F1 » 2 July 2000
Coulthard gets a grip in France.
David Coulthard returned the world championship to its previous 12-point status quo after a thrilling drive to victory at Magny-Cours.
The start, however, did not hold much promise for the Scot for, as Michael Schumacher made his now customary swerve across the road, the McLaren also found itself passed by Rubens Barrichello's Ferrari, and just held on to fourth spot from team-mate Mika Hakkinen.
Barrichello's role was clear from the off, holding Coulthard and Hakkinen at bay as Schumacher made good his escape at the front. Three laps in and the German had almost as many seconds to his advantage, as his Brazilian team-mate thwarted Coulthard's every attempt to get past.
The battle raged until lap 17, when Coulthard found enough momentum to pull alongside the Ferrari on the outside heading into the Adelaide chicane, before powering out on the tighter line at the exit. Barrichello was powerless to resist, and later admitted that his car was already in handling difficulties as its tyres went off on the smooth surface. Hakkinen, at this point, was not close enough to challenge the Brazilian, but grew inexorably closer as the first round of pit-stops approached.
Despite the possibilities and rumour surrounding race strategy, almost everyone of note opted for two stops to combat the stifling heat and tyre degradation that came from running the extra-soft Bridgestone compound. Schumacher, in particular, appeared to be in good shape, having maintained his advantage over Coulthard, despite the Scot closing in marginally once past Barrichello, and kept three sets of brand new tyres for the race.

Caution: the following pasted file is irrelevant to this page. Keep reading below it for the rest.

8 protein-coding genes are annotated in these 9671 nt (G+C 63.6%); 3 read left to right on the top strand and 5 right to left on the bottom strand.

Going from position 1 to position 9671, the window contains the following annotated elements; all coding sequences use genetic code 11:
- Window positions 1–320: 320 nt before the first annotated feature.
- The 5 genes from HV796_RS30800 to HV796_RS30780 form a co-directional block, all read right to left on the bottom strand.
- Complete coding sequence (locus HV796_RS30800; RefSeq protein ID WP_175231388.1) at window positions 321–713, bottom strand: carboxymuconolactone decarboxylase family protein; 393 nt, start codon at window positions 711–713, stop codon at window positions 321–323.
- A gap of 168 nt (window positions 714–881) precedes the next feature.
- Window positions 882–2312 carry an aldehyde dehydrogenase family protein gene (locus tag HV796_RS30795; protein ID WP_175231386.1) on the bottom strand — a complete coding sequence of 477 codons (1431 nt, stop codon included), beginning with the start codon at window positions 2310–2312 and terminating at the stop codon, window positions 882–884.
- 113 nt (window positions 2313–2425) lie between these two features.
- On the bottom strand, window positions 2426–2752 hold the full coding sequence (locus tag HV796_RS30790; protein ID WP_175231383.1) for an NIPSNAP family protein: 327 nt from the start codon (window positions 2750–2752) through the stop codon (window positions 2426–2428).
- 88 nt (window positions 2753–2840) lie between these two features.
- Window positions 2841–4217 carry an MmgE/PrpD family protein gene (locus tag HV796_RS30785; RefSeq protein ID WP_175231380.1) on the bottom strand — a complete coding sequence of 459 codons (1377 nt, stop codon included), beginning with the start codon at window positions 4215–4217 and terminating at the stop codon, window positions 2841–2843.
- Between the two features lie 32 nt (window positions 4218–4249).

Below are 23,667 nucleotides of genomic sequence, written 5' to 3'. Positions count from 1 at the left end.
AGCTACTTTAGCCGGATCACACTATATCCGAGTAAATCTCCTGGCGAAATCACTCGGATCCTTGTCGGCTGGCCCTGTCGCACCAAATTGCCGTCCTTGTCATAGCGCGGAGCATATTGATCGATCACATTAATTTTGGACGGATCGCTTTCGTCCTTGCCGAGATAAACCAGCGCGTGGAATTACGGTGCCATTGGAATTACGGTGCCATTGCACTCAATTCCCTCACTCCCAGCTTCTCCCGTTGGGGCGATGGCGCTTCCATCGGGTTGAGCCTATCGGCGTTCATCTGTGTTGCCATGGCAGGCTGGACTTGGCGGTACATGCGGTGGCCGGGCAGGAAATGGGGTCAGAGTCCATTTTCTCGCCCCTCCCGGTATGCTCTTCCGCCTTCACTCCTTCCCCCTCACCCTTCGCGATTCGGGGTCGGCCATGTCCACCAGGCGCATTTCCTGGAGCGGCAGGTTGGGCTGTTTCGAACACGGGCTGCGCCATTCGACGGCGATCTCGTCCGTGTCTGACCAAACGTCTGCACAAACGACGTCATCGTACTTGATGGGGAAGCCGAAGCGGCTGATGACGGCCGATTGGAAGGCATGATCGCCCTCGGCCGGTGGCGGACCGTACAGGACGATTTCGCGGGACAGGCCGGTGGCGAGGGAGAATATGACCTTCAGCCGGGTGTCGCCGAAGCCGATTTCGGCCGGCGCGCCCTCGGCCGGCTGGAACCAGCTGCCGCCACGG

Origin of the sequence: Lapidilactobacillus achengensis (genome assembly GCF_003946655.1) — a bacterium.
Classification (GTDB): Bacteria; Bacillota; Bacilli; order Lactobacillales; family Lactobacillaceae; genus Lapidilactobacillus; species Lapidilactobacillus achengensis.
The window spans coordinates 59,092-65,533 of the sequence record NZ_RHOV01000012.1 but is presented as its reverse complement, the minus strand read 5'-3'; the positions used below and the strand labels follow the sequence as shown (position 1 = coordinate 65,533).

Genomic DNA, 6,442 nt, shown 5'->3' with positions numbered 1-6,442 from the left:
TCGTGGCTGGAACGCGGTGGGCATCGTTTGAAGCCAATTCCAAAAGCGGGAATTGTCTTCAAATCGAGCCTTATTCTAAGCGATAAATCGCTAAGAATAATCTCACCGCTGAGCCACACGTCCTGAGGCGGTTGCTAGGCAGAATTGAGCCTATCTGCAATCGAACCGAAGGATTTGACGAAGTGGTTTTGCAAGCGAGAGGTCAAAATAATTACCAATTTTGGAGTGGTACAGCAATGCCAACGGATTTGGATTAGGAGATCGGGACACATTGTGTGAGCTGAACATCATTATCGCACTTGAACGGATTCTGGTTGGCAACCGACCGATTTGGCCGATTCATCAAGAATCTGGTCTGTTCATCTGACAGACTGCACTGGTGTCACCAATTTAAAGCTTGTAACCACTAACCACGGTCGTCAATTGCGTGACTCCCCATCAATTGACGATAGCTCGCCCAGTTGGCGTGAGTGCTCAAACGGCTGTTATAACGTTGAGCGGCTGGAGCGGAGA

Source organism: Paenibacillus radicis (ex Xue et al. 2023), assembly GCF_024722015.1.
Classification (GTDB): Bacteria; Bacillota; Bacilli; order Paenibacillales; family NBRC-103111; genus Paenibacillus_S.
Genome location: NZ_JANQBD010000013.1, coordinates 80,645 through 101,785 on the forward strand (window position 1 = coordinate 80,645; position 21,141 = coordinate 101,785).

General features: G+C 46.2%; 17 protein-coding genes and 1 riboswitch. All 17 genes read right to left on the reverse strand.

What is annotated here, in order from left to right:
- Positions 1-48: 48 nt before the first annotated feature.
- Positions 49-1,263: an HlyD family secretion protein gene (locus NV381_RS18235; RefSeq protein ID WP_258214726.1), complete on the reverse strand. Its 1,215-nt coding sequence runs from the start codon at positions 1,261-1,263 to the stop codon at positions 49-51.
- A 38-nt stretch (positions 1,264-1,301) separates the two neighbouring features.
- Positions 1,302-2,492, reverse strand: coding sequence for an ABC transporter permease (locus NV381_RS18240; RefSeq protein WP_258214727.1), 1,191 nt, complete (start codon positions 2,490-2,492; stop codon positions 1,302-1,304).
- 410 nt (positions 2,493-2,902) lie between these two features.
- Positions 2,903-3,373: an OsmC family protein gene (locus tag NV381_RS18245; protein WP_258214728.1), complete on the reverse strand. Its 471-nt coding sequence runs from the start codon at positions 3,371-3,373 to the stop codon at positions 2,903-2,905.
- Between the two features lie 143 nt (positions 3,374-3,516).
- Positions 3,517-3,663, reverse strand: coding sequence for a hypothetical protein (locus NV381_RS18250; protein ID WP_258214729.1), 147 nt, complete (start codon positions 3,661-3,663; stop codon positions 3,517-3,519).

It was ironic, therefore, that his rubber was the first thing to let the German down. Having retained his lead through the first round of stops, Schumacher was powerless to prevent Coulthard from closing in rapidly, and within seven laps the two cars were nose-to-tail. The Ferrari was clearly unable to transfer its prodigious power to the tarmac through this particular set of tyres, but Schumacher tried everything he knew to keep his rival at bay.
Time after time, Coulthard would get better traction on the run from Estoril to Adelaide, only to find the inside line blocked by the scarlet car. Then, on lap 33, the Scot appeared to be through - only for Schumacher to resist his early turn in and earn himself one finger and sundry other gestures for his defence!
He knew he was fighting a losing battle, however, and six laps later Coulthard finally found room on the inside. Reprising Schumacher's own tactics of running a little beyond the apex, the Scot was content to exchange rubber and paint with the Ferrari before easing away into the distance.
Only a short delay behind backmarkers prevented the McLaren from making an immediate escape but, by the time the second round of stops loomed on the horizon, he was a comfortable couple of seconds clear.
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